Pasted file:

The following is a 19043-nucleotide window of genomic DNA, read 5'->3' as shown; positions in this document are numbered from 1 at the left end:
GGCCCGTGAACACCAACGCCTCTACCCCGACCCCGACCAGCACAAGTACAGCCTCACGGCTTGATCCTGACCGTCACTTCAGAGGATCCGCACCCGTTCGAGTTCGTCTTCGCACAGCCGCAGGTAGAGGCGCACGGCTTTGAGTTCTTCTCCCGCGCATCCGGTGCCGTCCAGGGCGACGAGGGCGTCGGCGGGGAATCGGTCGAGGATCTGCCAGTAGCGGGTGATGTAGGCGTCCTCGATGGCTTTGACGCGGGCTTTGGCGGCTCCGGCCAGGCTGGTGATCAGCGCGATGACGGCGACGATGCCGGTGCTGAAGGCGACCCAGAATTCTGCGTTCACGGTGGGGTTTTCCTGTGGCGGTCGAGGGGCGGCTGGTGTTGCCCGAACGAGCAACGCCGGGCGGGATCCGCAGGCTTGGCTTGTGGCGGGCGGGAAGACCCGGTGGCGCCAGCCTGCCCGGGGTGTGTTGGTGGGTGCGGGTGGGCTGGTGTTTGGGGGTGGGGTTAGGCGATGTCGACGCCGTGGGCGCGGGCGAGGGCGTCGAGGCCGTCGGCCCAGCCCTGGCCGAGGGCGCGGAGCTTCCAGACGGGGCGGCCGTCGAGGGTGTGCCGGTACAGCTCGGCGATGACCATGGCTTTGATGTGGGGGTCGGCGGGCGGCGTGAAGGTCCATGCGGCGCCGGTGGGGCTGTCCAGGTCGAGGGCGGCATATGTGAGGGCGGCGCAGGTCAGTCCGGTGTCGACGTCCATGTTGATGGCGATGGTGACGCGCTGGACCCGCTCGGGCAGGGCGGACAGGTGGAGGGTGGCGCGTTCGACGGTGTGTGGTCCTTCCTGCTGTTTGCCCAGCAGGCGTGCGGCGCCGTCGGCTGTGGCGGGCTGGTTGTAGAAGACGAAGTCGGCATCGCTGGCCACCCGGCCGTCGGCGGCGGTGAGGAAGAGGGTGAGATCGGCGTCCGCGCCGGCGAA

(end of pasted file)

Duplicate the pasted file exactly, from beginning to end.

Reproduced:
The following is a 19043-nucleotide window of genomic DNA, read 5'->3' as shown; positions in this document are numbered from 1 at the left end:
GGCCCGTGAACACCAACGCCTCTACCCCGACCCCGACCAGCACAAGTACAGCCTCACGGCTTGATCCTGACCGTCACTTCAGAGGATCCGCACCCGTTCGAGTTCGTCTTCGCACAGCCGCAGGTAGAGGCGCACGGCTTTGAGTTCTTCTCCCGCGCATCCGGTGCCGTCCAGGGCGACGAGGGCGTCGGCGGGGAATCGGTCGAGGATCTGCCAGTAGCGGGTGATGTAGGCGTCCTCGATGGCTTTGACGCGGGCTTTGGCGGCTCCGGCCAGGCTGGTGATCAGCGCGATGACGGCGACGATGCCGGTGCTGAAGGCGACCCAGAATTCTGCGTTCACGGTGGGGTTTTCCTGTGGCGGTCGAGGGGCGGCTGGTGTTGCCCGAACGAGCAACGCCGGGCGGGATCCGCAGGCTTGGCTTGTGGCGGGCGGGAAGACCCGGTGGCGCCAGCCTGCCCGGGGTGTGTTGGTGGGTGCGGGTGGGCTGGTGTTTGGGGGTGGGGTTAGGCGATGTCGACGCCGTGGGCGCGGGCGAGGGCGTCGAGGCCGTCGGCCCAGCCCTGGCCGAGGGCGCGGAGCTTCCAGACGGGGCGGCCGTCGAGGGTGTGCCGGTACAGCTCGGCGATGACCATGGCTTTGATGTGGGGGTCGGCGGGCGGCGTGAAGGTCCATGCGGCGCCGGTGGGGCTGTCCAGGTCGAGGGCGGCATATGTGAGGGCGGCGCAGGTCAGTCCGGTGTCGACGTCCATGTTGATGGCGATGGTGACGCGCTGGACCCGCTCGGGCAGGGCGGACAGGTGGAGGGTGGCGCGTTCGACGGTGTGTGGTCCTTCCTGCTGTTTGCCCAGCAGGCGTGCGGCGCCGTCGGCTGTGGCGGGCTGGTTGTAGAAGACGAAGTCGGCATCGCTGGCCACCCGGCCGTCGGCGGCGGTGAGGAAGAGGGTGAGATCGGCGTCCGCGCCGGCGAA